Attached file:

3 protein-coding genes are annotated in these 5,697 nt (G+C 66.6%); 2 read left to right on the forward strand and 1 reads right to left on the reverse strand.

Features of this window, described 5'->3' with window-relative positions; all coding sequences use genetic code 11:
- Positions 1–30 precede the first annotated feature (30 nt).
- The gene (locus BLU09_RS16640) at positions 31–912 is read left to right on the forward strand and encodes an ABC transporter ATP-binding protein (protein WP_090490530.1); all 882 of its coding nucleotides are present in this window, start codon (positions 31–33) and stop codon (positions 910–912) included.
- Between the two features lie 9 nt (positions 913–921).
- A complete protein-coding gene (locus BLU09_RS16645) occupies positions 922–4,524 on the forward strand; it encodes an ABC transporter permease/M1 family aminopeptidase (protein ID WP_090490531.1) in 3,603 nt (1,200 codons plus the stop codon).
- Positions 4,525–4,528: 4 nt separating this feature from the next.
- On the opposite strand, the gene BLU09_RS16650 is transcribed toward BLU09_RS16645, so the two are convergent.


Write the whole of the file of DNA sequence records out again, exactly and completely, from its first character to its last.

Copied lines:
3 protein-coding genes are annotated in these 5,697 nt (G+C 66.6%); 2 read left to right on the forward strand and 1 reads right to left on the reverse strand.

Features of this window, described 5'->3' with window-relative positions; all coding sequences use genetic code 11:
- Positions 1–30 precede the first annotated feature (30 nt).
- The gene (locus BLU09_RS16640) at positions 31–912 is read left to right on the forward strand and encodes an ABC transporter ATP-binding protein (protein WP_090490530.1); all 882 of its coding nucleotides are present in this window, start codon (positions 31–33) and stop codon (positions 910–912) included.
- Between the two features lie 9 nt (positions 913–921).
- A complete protein-coding gene (locus BLU09_RS16645) occupies positions 922–4,524 on the forward strand; it encodes an ABC transporter permease/M1 family aminopeptidase (protein ID WP_090490531.1) in 3,603 nt (1,200 codons plus the stop codon).
- Positions 4,525–4,528: 4 nt separating this feature from the next.
- On the opposite strand, the gene BLU09_RS16650 is transcribed toward BLU09_RS16645, so the two are convergent.